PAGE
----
Danaher expects COVID-19 vaccine and therapy-related revenue for its bioprocess businesses Pall and Cytiva to reach $2 billion, while the pandemic fuelled â€śan exceptionally strong startâ€ť to Sartoriusâ€™s 2021.
In June last year, the evolving coronavirus pandemic was marked out as a $14 billion opportunity for bioprocess vendors by analysts. Ten months on, with several vaccines and therapies being used commercially and several more moving through the clinic, the service firms are experiencing unprecedented demand for their equipment and tools and reaping the rewards.
Danaher Corporation, which owns Pall Corporation and Cytiva, saw a 58% year-on-year growth in revenues for the first quarter to $6.9 billion.
While the firm does not break down its numbers across its subsidiaries, CEO Rainer Blair told investors that â€śaccelerating demand for COVID-related vaccines and therapeutic development and production drove a combined core revenue growth rate of more than 60% at Cytiva and Pall Biotech.â€ť
He added: â€śWe believe that our ability to continue meeting customerâ€™s needs across their bioprocessing workflows enabled us to gain market share in the quarter, particularly within our cell culture media and single-use product line.â€ť
Without the impact of COVID-19 related activity, the bioprocess businesses grew in the low 20% range, he continued, highlighting the high demand in the sector outside of the pandemic.
â€śThere has not been any slowdown in the double-digit growth trend we’ve seen over the last several quarters across non-COVID-related biopharma activity. Within COVID-related biopharma activity, the significant ramp-up of vaccines and therapeutics is driving record bioprocessing demand.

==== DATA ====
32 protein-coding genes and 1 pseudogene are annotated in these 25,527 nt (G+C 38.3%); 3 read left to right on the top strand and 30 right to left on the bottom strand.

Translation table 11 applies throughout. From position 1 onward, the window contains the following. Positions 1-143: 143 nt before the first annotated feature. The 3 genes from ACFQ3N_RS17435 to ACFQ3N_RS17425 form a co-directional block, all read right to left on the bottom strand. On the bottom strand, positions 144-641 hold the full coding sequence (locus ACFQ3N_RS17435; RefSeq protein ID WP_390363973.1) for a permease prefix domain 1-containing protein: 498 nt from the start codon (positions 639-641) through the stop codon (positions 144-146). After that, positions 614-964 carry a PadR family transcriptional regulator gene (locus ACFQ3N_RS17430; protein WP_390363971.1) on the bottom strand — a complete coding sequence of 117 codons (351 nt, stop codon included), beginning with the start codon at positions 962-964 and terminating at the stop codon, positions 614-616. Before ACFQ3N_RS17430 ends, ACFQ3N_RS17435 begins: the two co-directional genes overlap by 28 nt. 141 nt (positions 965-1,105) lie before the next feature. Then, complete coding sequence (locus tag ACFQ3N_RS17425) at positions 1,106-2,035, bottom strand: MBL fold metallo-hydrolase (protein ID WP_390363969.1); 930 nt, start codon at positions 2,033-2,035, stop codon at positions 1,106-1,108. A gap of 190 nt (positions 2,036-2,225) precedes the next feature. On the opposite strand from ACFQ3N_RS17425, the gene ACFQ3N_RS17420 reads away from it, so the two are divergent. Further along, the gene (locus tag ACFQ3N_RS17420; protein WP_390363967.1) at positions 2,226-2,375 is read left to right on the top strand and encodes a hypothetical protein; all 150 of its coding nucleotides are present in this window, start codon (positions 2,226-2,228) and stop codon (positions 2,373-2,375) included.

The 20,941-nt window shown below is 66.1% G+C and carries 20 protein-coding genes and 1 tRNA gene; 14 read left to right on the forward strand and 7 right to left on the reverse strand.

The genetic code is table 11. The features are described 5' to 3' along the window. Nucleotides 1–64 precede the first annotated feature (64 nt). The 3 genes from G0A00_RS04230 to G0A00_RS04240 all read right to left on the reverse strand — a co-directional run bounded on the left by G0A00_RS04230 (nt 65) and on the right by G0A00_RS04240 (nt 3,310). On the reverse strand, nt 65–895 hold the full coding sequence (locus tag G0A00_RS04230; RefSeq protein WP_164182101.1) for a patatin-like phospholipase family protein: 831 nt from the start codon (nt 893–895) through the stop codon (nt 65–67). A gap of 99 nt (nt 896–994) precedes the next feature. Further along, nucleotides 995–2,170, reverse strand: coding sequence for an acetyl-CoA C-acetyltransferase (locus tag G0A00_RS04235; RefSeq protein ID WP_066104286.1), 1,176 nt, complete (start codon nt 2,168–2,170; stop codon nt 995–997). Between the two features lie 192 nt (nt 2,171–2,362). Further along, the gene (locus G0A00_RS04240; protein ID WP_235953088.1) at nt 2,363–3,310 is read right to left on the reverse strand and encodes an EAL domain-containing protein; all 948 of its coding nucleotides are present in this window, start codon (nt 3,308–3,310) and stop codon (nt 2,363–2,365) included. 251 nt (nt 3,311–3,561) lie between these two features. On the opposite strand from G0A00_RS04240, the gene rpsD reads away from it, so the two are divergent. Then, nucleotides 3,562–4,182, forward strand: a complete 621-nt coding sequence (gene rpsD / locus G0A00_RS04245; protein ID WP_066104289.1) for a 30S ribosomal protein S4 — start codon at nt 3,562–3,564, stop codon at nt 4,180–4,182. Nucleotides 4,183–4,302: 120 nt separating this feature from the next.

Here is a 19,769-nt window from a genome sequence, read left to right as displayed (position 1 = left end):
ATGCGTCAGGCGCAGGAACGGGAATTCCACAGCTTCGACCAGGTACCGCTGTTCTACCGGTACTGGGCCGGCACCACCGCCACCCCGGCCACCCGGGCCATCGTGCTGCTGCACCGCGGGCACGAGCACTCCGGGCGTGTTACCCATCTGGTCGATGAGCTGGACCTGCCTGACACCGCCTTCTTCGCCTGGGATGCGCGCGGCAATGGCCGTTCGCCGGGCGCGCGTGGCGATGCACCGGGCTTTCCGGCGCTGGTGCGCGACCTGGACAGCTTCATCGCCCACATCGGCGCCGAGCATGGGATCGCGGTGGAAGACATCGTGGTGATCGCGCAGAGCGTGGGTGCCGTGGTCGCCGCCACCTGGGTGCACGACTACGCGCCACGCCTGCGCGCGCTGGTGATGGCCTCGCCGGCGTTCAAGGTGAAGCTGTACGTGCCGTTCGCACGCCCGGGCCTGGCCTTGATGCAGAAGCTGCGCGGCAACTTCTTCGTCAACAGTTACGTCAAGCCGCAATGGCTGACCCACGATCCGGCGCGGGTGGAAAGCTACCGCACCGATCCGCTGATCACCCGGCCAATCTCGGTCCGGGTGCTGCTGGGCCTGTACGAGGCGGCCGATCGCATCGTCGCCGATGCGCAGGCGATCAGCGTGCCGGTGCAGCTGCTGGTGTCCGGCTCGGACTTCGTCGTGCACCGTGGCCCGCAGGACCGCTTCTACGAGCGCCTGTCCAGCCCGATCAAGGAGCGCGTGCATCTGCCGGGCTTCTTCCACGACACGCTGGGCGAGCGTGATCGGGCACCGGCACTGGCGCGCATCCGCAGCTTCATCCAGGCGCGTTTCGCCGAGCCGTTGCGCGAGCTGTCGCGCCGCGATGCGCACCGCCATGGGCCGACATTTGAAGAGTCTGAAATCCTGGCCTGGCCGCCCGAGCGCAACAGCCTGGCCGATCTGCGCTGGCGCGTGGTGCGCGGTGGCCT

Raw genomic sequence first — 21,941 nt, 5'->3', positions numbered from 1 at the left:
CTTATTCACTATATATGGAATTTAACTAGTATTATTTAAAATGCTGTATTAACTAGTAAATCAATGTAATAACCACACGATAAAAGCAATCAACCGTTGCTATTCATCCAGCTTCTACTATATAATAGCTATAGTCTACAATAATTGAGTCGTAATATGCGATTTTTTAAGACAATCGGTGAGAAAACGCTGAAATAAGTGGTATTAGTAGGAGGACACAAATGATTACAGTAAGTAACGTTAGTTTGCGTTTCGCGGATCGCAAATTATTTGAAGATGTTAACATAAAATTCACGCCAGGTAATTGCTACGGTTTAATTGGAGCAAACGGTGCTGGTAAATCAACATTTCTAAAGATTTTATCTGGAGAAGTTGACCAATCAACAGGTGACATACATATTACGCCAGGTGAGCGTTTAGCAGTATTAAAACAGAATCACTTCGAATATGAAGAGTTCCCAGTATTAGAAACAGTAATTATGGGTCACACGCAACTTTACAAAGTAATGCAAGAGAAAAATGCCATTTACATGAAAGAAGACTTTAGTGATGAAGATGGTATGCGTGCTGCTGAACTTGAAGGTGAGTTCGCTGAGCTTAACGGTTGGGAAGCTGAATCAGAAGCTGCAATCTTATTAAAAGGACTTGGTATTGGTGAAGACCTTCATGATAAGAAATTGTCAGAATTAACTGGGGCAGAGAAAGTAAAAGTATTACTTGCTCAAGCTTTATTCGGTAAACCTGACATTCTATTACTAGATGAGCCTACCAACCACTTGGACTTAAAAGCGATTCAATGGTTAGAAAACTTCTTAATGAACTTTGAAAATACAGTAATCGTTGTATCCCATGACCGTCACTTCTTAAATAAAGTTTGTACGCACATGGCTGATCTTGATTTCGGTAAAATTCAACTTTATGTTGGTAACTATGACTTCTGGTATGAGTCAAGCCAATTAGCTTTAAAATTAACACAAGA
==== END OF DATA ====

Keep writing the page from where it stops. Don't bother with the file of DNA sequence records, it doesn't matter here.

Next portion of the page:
â€śWe’re involved in the majority of COVID-19 vaccine and therapeutic projects underway around the world today, including all of those in the US that are currently on the market or in later-stage clinical trials.â€ť
As such, Blair upped its expectations for 2021 to include an estimated $2 billion of revenue at Cytiva and Pall associated with vaccines and therapeutics, up from the previous expectation of $1.3 billion.
Similarly, Sartorius reported an â€śexceptionally strong start in fiscal 2021 and grew substantially in order intake, sales revenue, and earningsâ€ť with businesses related to the coronavirus pandemic helping to fuel the growth.
â€śMany of our products play an essential role in helping to overcome the pandemic. In addition to a very positive general business performance in the first quarter, we accordingly experienced strong demand for our products and technologies used in the development and production of vaccines as well as of coronavirus tests and achieved a sharp increase in sales,â€ť CEO Joachim Kreuzburg stated.
As such, the firmâ€™s Bioprocess Solutions business clocked in Q1 sales of â‚¬611 million ($737 million), up 55% on the previous year. The ramp-up in coronavirus vaccine production by manufacturers. â€ścontributed a good 23 percentage points to this increase,â€ť management said. Meanwhile the quarter saw an order intake of â‚¬953 million â€“ up 88% year-on-year.
Investing in capacity
To support the continued demand for COVID programs and others, both companies spoke about the need to expand capacity and accelerate investment projects.
â€śIn many areas, we are working at the limits of our capacity and are therefore continuing to move ahead with accelerating the expansion of our production facilities and are hiring additional employees,â€ť Kreuzburg said.
â€śNear term, these investments will support COVID-related demand, but they’re equally important to support the long-term growth of these businesses, where we see tremendous runway ahead given the underlying growth drivers and the durability of the markets they serve.
â€śBetween these four businesses, we’re investing more than $1 billion in 2021 to continue to meet our customerâ€™s needs today and well into the future.â€ť